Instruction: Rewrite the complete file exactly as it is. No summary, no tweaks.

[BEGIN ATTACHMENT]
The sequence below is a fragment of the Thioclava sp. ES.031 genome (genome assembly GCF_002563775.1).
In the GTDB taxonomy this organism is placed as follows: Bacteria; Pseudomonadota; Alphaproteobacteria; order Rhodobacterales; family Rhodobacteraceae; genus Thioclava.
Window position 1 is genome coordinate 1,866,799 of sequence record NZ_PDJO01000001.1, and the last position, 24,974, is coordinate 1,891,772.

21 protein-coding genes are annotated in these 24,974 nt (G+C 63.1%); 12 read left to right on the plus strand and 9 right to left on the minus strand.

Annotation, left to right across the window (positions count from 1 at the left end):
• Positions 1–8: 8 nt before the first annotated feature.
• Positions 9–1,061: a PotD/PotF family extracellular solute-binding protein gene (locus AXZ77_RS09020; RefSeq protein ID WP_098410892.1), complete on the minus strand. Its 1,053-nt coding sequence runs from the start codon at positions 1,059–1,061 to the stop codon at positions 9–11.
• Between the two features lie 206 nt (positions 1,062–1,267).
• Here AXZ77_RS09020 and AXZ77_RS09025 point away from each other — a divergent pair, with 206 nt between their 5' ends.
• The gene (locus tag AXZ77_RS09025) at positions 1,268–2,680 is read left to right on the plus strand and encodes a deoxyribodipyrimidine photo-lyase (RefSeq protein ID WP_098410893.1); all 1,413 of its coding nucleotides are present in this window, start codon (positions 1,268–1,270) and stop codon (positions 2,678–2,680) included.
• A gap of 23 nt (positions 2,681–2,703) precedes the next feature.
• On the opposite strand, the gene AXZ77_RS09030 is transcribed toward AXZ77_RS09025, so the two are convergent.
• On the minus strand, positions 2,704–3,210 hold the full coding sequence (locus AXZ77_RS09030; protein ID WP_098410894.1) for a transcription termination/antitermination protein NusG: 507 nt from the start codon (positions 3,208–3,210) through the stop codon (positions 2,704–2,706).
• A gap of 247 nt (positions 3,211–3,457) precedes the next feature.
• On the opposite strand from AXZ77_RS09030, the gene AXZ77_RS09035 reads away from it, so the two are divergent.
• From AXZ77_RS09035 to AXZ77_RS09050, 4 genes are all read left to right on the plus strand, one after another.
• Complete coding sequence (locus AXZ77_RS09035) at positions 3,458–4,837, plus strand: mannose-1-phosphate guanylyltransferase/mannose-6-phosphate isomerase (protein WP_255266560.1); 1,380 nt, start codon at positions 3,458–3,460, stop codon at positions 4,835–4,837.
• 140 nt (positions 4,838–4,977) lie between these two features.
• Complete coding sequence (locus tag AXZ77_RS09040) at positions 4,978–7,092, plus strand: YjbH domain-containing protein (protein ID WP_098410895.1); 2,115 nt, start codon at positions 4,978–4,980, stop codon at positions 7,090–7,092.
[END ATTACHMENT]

The sequence below is a fragment of the Thioclava sp. ES.031 genome (genome assembly GCF_002563775.1).
In the GTDB taxonomy this organism is placed as follows: Bacteria; Pseudomonadota; Alphaproteobacteria; order Rhodobacterales; family Rhodobacteraceae; genus Thioclava.
Window position 1 is genome coordinate 1,866,799 of sequence record NZ_PDJO01000001.1, and the last position, 24,974, is coordinate 1,891,772.

21 protein-coding genes are annotated in these 24,974 nt (G+C 63.1%); 12 read left to right on the plus strand and 9 right to left on the minus strand.

Annotation, left to right across the window (positions count from 1 at the left end):
• Positions 1–8: 8 nt before the first annotated feature.
• Positions 9–1,061: a PotD/PotF family extracellular solute-binding protein gene (locus AXZ77_RS09020; RefSeq protein ID WP_098410892.1), complete on the minus strand. Its 1,053-nt coding sequence runs from the start codon at positions 1,059–1,061 to the stop codon at positions 9–11.
• Between the two features lie 206 nt (positions 1,062–1,267).
• Here AXZ77_RS09020 and AXZ77_RS09025 point away from each other — a divergent pair, with 206 nt between their 5' ends.
• The gene (locus tag AXZ77_RS09025) at positions 1,268–2,680 is read left to right on the plus strand and encodes a deoxyribodipyrimidine photo-lyase (RefSeq protein ID WP_098410893.1); all 1,413 of its coding nucleotides are present in this window, start codon (positions 1,268–1,270) and stop codon (positions 2,678–2,680) included.
• A gap of 23 nt (positions 2,681–2,703) precedes the next feature.
• On the opposite strand, the gene AXZ77_RS09030 is transcribed toward AXZ77_RS09025, so the two are convergent.
• On the minus strand, positions 2,704–3,210 hold the full coding sequence (locus AXZ77_RS09030; protein ID WP_098410894.1) for a transcription termination/antitermination protein NusG: 507 nt from the start codon (positions 3,208–3,210) through the stop codon (positions 2,704–2,706).
• A gap of 247 nt (positions 3,211–3,457) precedes the next feature.
• On the opposite strand from AXZ77_RS09030, the gene AXZ77_RS09035 reads away from it, so the two are divergent.
• From AXZ77_RS09035 to AXZ77_RS09050, 4 genes are all read left to right on the plus strand, one after another.
• Complete coding sequence (locus AXZ77_RS09035) at positions 3,458–4,837, plus strand: mannose-1-phosphate guanylyltransferase/mannose-6-phosphate isomerase (protein WP_255266560.1); 1,380 nt, start codon at positions 3,458–3,460, stop codon at positions 4,835–4,837.
• 140 nt (positions 4,838–4,977) lie between these two features.
• Complete coding sequence (locus tag AXZ77_RS09040) at positions 4,978–7,092, plus strand: YjbH domain-containing protein (protein ID WP_098410895.1); 2,115 nt, start codon at positions 4,978–4,980, stop codon at positions 7,090–7,092.